COLOGNE AND ST. URSULA
It is a relief to get out of Holland and into a country nearer to hills. The people also seem more obliging. In Cologne, a brown-cheeked girl pointed us out the way without waiting for a kreuzer. Perhaps the women have more to busy themselves about in the cities, and are not so curious about passers-by. We rarely see a reflector to exhibit us to the occupants of the second-story windows. In all the cities of Belgium and Holland the ladies have small mirrors, with reflectors, fastened to their windows; so that they can see everybody who passes, without putting their heads out. I trust we are not inverted or thrown out of shape when we are thus caught up and cast into my lady’s chamber. Cologne has a cheerful look, for the Rhine here is wide and promising; and as for the “smells,” they are certainly not so many nor so vile as those at Mainz.
Our windows at the hotel looked out on the finest front of the cathedral. If the Devil really built it, he is to be credited with one good thing, and it is now likely to be finished, in spite of him. Large as it is, it is on the exterior not so impressive as that at Amiens; but within it has a magnificence born of a vast design and the most harmonious proportions, and the grand effect is not broken by any subdivision but that of the choir. Behind the altar and in front of the chapel, where lie the remains of the Wise Men of the East who came to worship the Child, or, as they are called, the Three Kings of Cologne, we walked over a stone in the pavement under which is the heart of Mary de Medicis: the remainder of her body is in St. Denis near Paris. The beadle in red clothes, who stalks about the cathedral like a converted flamingo, offered to open for us the chapel; but we declined a sight of the very bones of the Wise Men. It was difficult enough to believe they were there, without seeing them. One ought not to subject his faith to too great a strain at first in Europe. The bones of the Three Kings, by the way, made the fortune of the cathedral. They were the greatest religious card of the Middle Ages, and their fortunate possession brought a flood of wealth to this old Domkirche. The old feudal lords would swear by the Almighty Father, or the Son, or Holy Ghost, or by everything sacred on earth, and break their oaths as they would break a wisp of straw: but if you could get one of them to swear by the Three Kings of Cologne, he was fast; for that oath he dare not disregard.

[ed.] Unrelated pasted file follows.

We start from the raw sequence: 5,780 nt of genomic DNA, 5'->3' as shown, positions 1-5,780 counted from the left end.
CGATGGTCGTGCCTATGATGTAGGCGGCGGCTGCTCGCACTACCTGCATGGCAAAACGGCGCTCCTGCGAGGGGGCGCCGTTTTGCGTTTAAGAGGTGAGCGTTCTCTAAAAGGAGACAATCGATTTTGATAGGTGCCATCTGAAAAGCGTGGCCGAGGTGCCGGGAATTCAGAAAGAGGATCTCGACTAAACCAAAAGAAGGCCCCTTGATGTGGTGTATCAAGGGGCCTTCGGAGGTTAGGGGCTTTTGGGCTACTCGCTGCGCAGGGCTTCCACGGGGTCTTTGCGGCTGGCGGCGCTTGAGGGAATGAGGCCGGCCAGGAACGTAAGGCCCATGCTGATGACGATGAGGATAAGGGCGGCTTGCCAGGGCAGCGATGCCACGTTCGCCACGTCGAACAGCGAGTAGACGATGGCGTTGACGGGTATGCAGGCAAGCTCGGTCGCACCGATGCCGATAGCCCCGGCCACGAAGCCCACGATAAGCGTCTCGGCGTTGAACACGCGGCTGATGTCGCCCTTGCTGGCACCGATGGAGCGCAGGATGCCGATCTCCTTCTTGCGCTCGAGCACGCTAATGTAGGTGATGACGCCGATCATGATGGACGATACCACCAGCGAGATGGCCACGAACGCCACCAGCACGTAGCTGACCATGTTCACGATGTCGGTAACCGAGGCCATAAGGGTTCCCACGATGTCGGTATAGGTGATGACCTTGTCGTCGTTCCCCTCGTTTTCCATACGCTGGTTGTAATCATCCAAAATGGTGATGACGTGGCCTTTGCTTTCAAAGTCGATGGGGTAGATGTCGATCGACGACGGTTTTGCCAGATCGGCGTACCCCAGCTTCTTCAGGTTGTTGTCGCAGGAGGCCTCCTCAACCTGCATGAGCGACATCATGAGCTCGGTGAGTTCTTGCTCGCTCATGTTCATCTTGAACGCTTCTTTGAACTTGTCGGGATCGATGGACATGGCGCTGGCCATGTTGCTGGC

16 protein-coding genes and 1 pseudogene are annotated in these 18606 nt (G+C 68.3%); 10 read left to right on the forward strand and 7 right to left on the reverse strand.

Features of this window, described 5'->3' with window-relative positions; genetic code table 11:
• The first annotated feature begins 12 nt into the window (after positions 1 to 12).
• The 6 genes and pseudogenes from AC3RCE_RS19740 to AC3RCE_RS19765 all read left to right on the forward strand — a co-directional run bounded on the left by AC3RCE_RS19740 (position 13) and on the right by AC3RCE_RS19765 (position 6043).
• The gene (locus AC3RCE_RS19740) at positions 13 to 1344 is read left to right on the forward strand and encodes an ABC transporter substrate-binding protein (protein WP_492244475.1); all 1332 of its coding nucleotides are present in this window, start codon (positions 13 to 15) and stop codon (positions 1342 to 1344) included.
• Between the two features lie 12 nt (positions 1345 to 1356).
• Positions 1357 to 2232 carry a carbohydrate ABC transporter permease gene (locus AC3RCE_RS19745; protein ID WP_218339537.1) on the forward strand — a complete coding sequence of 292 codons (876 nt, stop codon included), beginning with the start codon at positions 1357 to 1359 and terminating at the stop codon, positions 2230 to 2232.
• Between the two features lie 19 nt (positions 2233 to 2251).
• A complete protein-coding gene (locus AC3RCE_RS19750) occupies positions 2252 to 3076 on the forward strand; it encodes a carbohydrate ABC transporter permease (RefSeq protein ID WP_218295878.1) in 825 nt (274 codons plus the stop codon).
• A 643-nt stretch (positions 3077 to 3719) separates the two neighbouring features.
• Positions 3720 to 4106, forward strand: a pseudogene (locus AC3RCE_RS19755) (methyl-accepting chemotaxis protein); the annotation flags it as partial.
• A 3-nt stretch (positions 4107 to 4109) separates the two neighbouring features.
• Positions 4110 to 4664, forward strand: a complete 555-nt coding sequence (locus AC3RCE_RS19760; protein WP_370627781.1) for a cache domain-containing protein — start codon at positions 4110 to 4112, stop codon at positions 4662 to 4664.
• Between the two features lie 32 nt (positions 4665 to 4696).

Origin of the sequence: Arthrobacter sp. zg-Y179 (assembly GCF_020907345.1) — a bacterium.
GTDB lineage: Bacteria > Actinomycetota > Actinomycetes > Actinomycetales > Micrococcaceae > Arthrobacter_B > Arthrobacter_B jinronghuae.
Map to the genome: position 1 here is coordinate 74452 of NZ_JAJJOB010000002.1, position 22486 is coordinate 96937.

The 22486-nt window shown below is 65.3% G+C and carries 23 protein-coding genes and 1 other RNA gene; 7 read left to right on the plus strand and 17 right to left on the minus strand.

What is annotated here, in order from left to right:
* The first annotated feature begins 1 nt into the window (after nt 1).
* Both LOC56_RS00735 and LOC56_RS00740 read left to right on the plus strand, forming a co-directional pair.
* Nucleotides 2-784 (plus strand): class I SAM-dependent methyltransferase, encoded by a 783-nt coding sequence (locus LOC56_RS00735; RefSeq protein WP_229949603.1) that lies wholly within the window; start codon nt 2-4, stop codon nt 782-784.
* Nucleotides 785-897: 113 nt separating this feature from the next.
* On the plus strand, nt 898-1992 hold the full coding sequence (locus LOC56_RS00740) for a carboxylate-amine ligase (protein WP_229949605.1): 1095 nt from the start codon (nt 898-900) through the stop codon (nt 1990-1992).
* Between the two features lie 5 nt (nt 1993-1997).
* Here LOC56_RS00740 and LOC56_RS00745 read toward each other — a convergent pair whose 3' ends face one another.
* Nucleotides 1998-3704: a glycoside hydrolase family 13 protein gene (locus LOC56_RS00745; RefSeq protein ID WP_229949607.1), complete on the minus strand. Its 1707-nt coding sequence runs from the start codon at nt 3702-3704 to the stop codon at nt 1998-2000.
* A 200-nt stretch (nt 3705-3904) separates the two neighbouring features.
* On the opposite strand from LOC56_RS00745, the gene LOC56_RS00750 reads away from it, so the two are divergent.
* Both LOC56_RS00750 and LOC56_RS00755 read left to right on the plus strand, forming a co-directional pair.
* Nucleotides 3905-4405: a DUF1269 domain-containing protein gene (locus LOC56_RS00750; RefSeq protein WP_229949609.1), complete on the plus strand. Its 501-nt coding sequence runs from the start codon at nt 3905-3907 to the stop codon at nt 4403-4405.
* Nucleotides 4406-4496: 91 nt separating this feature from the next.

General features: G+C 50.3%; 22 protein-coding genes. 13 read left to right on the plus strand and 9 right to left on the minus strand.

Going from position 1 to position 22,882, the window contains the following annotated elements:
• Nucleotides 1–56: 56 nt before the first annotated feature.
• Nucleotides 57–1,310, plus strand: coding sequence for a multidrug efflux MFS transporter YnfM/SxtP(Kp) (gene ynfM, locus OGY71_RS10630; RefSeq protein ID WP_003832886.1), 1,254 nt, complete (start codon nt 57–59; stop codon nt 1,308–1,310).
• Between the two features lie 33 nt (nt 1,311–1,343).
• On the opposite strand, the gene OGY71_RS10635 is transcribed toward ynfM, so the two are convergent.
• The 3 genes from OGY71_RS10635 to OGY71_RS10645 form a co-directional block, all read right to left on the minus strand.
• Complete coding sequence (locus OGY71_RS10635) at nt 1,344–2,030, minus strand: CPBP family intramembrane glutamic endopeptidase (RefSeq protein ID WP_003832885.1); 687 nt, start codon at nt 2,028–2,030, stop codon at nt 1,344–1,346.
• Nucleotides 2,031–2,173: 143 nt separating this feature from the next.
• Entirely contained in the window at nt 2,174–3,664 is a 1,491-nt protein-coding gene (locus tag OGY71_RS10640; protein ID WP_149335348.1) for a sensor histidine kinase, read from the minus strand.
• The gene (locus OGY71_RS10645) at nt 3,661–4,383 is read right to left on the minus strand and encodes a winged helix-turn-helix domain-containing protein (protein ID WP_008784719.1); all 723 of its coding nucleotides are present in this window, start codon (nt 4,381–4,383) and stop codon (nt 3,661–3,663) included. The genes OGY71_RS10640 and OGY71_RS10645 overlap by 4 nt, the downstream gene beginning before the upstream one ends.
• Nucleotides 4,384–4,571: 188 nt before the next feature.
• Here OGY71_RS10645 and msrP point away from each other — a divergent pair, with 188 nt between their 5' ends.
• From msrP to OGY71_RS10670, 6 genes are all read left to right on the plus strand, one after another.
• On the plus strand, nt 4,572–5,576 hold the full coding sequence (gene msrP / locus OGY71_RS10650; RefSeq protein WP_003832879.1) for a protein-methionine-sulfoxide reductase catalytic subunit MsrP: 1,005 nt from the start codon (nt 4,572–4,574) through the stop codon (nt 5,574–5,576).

The prosperity of the cathedral on these valuable bones set all the other churches in the neighborhood on the same track; and one can study right here in this city the growth of relic worship. But the most successful achievement was the collection of the bones of St. Ursula and the eleven thousand virgins, and their preservation in the church on the very spot where they suffered martyrdom. There is probably not so large a collection of the bones of virgins elsewhere